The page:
Marcel and I relax at Sanctuary T.

Exhausted from the Apple store – and the excitement of our newfound love – we decided to recharge at Sanctuary T. There, in the dimly lit, Asian-influenced room, Marcel and I sipped mood-enhancing teas, grew tipsy from tea-infused cocktails, and ate tea-dusted main courses, secure in the knowledge that whatever herb or caffeinated beverage we imbibed could only further stimulate our feelings towards one another.

But just then, a dark cloud of recognition jolted us from our reverie: our day of love was nearly over, and soon Marcel would have to return to his difficult-to-locate-on-a-map country. Could our love withstand the oceans, mountains, hurricanes, mudslides, tsunamis, and occasional locust infestations, that routinely pummel his impossible-to-spell nation?

Teas and tea objects on display.

But there was no time to ponder, as night was upon us, and it was time for dinner.

Amazingly, Marcel had taken the initiative to read the New Yorker in the bathroom of my apartment earlier that day, and recommended we check out Millesime, a restaurant that had recently opened in a former no-man’s land (the East ’30s) that had begun trending hip.

Tiffany roof at Millesime.

There we found the Carlton Hotel, a Beaux Arts-style building built in 1904, recently renovated into a fashionable boutique hotel and now home to Millesime and the downstairs M Bar. As we entered the airy restaurant with its Tiffany glass sunroof, red leather banquette, marble bar, and candle-lit tables, it was as if – not only Marcel and I but the entire room – was aglow!

The dinner only heightened the exquisiteness of what we believed would be our last night together, beginning with the perfectly chewy yet crusty bread served with wine and olive tapenade, moving on to the perfectly prepared lobster on a bed of ice with house-made cocktail sauce and aioli, and ending with a simple yet elegant dessert consisting of a honeycomb square paired with a salty, French cheese.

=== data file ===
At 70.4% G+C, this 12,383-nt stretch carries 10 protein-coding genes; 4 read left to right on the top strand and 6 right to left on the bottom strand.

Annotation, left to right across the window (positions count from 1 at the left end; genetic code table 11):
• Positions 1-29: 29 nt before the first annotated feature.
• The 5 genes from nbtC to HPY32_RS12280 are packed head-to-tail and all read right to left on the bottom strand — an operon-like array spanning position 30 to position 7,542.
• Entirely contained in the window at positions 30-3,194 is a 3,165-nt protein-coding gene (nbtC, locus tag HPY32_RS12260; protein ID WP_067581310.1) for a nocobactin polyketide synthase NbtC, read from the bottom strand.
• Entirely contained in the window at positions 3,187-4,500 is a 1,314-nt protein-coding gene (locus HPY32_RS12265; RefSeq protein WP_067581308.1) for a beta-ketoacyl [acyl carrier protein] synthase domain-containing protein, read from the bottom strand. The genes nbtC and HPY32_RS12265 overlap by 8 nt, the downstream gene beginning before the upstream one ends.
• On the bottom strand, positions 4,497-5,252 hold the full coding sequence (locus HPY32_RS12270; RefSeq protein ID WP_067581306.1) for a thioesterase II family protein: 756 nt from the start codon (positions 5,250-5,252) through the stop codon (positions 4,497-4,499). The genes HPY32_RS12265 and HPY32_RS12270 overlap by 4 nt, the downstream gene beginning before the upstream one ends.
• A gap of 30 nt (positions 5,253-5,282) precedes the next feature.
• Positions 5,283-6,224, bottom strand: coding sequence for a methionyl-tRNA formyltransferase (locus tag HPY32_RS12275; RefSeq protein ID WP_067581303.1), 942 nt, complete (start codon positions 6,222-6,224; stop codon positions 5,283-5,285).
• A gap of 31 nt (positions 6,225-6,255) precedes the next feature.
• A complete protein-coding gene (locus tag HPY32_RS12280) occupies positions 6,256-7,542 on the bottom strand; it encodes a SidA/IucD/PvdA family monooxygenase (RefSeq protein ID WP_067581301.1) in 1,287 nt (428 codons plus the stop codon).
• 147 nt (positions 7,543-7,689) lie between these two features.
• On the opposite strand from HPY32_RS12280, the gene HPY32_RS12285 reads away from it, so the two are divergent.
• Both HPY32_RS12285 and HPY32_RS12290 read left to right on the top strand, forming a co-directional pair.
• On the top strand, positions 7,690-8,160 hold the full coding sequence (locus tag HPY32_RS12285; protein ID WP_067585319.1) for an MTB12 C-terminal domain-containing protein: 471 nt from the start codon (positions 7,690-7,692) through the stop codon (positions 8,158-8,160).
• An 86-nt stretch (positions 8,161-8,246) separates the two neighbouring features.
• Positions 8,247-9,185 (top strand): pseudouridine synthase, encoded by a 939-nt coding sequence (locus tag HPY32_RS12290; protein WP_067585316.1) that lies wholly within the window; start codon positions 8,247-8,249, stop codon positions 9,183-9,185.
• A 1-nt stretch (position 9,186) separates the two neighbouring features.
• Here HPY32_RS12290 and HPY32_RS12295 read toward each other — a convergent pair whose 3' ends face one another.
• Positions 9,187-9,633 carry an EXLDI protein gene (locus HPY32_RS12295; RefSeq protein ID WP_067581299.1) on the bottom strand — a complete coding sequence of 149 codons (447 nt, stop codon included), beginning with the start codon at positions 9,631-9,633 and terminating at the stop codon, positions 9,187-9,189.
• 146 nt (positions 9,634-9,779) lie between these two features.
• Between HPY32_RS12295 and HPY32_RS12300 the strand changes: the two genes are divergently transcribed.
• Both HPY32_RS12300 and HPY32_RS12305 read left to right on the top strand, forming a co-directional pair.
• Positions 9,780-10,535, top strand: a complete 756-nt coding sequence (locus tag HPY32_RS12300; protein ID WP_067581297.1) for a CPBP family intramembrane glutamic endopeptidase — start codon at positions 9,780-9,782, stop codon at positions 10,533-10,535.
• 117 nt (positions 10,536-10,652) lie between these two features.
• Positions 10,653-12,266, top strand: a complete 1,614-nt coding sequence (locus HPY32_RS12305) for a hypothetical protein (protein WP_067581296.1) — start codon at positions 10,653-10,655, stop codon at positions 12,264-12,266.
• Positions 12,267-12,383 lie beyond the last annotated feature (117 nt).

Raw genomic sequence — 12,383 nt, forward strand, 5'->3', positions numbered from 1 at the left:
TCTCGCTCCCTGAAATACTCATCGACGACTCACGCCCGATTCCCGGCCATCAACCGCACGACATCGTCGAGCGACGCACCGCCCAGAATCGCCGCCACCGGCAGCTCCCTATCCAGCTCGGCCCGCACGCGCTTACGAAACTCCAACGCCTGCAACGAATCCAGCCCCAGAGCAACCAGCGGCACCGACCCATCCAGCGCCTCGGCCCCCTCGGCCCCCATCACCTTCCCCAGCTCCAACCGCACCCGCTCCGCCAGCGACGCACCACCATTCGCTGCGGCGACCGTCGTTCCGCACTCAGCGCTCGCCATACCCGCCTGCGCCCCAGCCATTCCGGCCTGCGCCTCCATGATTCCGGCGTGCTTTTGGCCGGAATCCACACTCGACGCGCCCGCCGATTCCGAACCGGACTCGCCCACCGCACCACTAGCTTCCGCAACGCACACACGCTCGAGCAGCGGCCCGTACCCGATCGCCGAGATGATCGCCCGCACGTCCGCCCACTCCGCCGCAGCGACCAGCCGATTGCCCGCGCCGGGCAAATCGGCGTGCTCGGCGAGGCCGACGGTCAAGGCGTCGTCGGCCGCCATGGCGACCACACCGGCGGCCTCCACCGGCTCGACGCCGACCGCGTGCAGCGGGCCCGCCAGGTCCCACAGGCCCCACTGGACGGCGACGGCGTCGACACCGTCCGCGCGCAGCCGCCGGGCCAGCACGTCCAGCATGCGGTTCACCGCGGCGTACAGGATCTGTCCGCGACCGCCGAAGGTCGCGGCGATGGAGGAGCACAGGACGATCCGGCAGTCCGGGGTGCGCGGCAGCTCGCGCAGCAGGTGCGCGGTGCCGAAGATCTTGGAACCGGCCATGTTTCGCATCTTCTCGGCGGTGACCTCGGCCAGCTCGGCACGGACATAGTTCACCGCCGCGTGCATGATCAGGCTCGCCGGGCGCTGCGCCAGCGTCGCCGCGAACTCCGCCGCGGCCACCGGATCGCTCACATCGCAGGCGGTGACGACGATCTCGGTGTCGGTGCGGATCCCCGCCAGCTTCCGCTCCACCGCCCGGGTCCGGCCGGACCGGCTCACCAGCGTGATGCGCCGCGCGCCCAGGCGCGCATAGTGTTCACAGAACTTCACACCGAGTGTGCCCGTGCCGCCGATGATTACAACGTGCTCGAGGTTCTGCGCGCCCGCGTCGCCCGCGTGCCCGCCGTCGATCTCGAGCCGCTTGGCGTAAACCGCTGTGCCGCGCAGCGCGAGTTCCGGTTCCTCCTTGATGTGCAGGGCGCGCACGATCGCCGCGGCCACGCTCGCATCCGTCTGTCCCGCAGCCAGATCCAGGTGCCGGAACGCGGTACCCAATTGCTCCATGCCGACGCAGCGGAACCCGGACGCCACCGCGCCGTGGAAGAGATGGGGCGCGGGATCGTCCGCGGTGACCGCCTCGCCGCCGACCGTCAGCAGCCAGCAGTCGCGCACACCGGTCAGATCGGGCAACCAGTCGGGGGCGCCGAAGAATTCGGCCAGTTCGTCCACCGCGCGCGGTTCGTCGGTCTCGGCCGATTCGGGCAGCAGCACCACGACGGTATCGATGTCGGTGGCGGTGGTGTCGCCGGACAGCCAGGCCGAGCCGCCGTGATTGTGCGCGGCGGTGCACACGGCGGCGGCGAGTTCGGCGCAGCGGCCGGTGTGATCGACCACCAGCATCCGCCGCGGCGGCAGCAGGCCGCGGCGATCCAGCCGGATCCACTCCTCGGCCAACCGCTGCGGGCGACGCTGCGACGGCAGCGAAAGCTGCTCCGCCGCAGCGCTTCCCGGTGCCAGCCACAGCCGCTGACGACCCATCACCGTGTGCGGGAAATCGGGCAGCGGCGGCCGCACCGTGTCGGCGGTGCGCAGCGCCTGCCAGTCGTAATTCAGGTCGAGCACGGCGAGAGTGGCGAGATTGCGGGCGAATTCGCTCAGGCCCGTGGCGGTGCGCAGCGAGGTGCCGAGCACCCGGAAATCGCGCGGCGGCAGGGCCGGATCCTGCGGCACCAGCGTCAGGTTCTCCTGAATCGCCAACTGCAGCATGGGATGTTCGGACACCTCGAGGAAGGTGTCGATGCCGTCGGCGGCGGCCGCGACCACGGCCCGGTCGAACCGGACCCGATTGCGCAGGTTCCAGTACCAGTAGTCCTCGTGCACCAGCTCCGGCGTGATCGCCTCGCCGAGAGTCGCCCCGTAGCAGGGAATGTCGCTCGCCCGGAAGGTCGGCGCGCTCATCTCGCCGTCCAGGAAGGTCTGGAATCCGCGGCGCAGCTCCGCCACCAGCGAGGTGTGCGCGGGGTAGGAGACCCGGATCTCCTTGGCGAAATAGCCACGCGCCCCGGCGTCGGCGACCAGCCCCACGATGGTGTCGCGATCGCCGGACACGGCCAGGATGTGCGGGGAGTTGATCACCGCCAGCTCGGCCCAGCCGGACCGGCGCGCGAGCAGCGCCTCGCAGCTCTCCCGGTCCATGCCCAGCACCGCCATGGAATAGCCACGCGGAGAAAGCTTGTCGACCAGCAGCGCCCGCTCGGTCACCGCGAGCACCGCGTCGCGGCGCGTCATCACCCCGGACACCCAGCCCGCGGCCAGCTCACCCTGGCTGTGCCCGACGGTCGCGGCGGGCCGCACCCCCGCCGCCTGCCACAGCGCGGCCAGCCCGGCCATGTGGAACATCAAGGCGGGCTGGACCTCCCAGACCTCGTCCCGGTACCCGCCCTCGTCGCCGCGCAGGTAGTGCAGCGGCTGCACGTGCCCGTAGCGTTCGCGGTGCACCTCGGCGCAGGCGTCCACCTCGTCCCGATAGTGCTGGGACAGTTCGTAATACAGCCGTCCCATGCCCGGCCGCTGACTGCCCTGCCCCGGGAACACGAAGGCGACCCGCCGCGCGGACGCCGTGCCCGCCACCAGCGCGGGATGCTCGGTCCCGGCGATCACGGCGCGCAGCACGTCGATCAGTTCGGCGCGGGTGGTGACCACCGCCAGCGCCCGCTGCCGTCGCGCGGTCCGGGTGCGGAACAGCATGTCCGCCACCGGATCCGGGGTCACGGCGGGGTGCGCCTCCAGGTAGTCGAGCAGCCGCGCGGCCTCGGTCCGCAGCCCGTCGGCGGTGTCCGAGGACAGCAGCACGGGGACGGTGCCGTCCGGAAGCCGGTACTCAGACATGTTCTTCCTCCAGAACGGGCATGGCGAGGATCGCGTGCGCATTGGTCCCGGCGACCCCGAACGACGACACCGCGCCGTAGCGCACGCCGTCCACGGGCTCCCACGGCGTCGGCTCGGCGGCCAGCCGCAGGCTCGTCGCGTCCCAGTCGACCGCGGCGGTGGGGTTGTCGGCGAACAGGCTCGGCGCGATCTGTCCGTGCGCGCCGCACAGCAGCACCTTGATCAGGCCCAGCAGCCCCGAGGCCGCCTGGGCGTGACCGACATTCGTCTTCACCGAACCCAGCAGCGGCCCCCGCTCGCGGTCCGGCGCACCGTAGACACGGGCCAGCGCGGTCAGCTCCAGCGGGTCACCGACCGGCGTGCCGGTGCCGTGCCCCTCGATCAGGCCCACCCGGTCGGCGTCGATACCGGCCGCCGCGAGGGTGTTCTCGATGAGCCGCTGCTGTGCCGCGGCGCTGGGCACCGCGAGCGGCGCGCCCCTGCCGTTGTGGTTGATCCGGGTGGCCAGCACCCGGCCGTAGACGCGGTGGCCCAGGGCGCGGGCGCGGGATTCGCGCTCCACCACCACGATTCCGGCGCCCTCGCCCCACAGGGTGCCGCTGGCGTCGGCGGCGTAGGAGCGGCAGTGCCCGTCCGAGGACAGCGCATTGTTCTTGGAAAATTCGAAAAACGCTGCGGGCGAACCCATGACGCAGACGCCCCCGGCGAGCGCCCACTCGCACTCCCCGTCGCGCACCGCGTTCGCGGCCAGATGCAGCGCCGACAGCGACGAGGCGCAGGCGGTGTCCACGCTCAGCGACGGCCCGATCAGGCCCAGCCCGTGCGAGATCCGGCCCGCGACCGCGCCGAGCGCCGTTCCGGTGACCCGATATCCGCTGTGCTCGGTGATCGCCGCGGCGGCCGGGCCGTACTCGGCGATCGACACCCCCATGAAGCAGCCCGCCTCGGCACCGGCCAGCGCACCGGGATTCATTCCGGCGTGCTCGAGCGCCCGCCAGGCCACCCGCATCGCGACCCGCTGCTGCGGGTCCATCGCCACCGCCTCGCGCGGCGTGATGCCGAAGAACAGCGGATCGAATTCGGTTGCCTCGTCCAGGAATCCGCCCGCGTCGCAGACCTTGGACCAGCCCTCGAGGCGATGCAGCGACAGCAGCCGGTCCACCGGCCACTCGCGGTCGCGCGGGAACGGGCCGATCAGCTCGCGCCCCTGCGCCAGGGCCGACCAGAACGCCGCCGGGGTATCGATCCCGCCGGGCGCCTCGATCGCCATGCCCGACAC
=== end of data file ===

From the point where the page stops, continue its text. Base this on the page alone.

The dining room at Millesime.

It was only then I saw Marcel crying.
“Why are you sad, my love?” I asked, barely able to contain my own tears.
Because,” Marcel squeaked, “We’re at the most romantic restaurant in New York, and I have something to give you.
He lowered his already small body down further to the ground and knelt on one knee.
Will you marry me?
Before I could answer, the wait staff burst into applause.
“Say, ‘Yes!'” they shouted.
And I did, amid tears and laughter, as a waiter lifted Marcel from the ground and carried him in his hand for all to see.

Downstairs at the M bar, we celebrated and danced, snacking on lamb chop lollipops and Basque-style popcorn, while the DJ spun songs from the ’50s, because Marcel said it reminded him of home.

____________________________________________________________________

Now that we’ve caught our breath, Marcel and I have decided to divide our time between New York and the land mass he calls home. Happily, we both still love couchsurfing and continue to host people when they come to visit. We do though still sleep in separate beds. After all, I don’t want to crush him.

Marcel was kind enough to make this video to share himself with all of you. I think you’ll agree, he’s just as described!
____________________________________________________________________________________________________________

To recreate my perfect day with Marcel, we encourage you to visit our favorite places:

Panade: 132A Eldridge Street
Union Square Greenmarket: From 14th – 17th Street between Broadway/University Place and Union Square East. Open Mondays, Wednesdays, Fridays, and Saturdays.
Sanctuary T: 337 West Broadway
Millesime and M Bar: 92 Madison Avenue

Cooking Like a Couchsurfer

My Brooklyn Kitchen

Where the Magic Happens

I don’t own a TV so therefore I don’t watch cooking shows.   I guess it’s ironic then that I’m about to start one.  A cooking show that is.  I mean, I do cook.  I like to cook.  Sometimes.  But other times I’m lazy and the idea of washing dishes sends me straight to my phone to order in Chinese.  So why would I want to start a cooking show? Online? Because I’m also a couchsurfer.  And I love hosting people from all over the world.  And when they’re here, I like to cook with them!

That’s right, starting May 12th.  I’ll be hosting couchsurfers in my one-bedroom apartment in Brooklyn and cooking with them.  Dishes they like and make at home — or ones their mother or grandmother or uncle makes — specialties from around the globe.  And I’ll be interviewing them.  About their home country, what they eat for breakfast.  Anything really. And you can send in questions too.  I’m game for anything.

What’s different about the show?  Well, for starters, there are no star chefs here.  Just real people.  So you’re likely to see mishaps.  Maybe lots of them.  Stuff may spill.  Things could burn.  But that’s reality.  In the kitchen.  My kitchen anyway. Stay tuned!